“Contrary to the propaganda of anti-immigrant and ‘English-only’ demagogues today, the U.S. was not founded on monolingualism. In 1776 many in the colonies – especially Pennsylvania – spoke and read only German, even though their ancestors had immigrated from Germany more than 100 years earlier. When Congress approved the Declaration of Independence, it had that document also published in German as well as English.”

As a native Arizonan, not to mention the Anglo wife and mother of Mexican-Americans, the debate around immigration and language are dear to my heart.  So often, we hear Mexican-Americans condemned for speaking their mother tongue.  “They just refuse to assimilate!” the right-wing screams, as if “assimilation” is admirable.  (Ask any Trekkie, assimilation is not a good thing.)  Assimilation means becoming more Anglo, more European.  Speaking English.  Refusing to acknowledge from where you came and from whom.

Many of the people in my state are members of the Church of Jesus Christ of Latter-Day Saints.  Our largest county, Maricopa County, is where the Arizona Temple is located.  My own family was sent down by Brigham Young to “settle” central Arizona, ending up in the White Mountains.  Many of our lawmakers are Mormon.  Outside of Utah, there are few states more controlled by the LDS Church leadership than Arizona.  These individuals are also overwhelmingly right-wingers.  They make up the group who passed and rabidly support SB1070.  The people who demand photo ID at voting booths.  The people who don’t want any state business done in Spanish.  In other words, the people who demand that Mexican-Americans forget their past and assimilate.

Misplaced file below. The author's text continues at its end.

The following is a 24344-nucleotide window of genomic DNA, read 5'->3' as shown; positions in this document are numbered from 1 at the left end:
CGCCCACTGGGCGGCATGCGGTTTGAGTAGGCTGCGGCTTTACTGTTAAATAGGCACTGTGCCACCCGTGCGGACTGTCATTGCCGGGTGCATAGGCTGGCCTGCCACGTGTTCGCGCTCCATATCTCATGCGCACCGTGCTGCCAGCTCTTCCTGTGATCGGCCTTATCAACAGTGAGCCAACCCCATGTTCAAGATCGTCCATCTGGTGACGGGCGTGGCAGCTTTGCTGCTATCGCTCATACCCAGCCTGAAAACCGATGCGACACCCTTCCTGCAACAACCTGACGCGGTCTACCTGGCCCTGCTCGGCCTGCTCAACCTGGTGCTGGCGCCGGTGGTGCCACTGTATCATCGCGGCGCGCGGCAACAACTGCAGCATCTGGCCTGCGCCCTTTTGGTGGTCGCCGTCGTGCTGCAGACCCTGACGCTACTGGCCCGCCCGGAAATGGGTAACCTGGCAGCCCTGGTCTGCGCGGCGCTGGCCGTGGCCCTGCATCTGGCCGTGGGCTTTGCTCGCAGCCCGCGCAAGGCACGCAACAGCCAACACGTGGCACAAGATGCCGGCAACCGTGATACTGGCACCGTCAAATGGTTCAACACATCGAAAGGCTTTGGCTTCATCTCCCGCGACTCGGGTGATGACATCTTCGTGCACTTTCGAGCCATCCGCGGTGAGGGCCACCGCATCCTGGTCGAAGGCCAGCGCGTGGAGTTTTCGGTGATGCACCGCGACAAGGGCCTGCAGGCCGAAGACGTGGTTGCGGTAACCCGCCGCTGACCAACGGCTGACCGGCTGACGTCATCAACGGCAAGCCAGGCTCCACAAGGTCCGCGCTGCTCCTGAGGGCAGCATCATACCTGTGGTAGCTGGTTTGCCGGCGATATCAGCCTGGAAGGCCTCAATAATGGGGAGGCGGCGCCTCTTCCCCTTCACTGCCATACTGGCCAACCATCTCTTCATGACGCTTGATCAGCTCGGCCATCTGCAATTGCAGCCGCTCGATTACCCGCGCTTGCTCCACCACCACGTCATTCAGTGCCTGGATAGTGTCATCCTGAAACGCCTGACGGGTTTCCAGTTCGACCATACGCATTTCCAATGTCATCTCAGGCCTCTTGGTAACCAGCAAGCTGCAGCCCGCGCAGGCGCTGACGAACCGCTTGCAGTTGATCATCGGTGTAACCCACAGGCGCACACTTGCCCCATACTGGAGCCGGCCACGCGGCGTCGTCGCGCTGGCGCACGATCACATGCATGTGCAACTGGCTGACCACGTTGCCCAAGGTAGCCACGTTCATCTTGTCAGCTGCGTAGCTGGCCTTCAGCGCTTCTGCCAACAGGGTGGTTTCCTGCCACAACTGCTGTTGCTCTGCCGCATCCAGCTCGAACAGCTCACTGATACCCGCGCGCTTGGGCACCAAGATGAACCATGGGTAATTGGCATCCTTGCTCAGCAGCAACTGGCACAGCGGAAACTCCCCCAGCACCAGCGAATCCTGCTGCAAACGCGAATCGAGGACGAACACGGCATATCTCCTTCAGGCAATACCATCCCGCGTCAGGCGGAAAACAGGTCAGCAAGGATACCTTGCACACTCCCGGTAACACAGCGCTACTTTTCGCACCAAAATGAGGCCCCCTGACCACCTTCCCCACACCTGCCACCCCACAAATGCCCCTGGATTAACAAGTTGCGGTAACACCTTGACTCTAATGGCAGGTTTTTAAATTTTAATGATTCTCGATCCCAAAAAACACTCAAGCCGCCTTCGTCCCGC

A major tenant of Mormonism is learning the past, learning about the generations of your family that came before you.  Doing a certain amount of genealogy is an absolute requirement for any member of the LDS religion.  So, let’s think about this.  Mormons demand that their own members learn about and keep records of the past.  Mormonism started in New England.  In New England (and most of the colonies), people spoke German as their first or only language for over a century after coming to the colonies.  The Declaration of Independence was published in both English and German.  So, how do “English-only” devotees in Arizona reconcile that they are opponents of what the venerated forefathers believed in and practiced?  How do the Arizonans who cling to Mormonism and its veneration of the past reconcile that they are actively fighting the rights of others to do the same?  I suspect they simply choose to remain ignorant of the facts.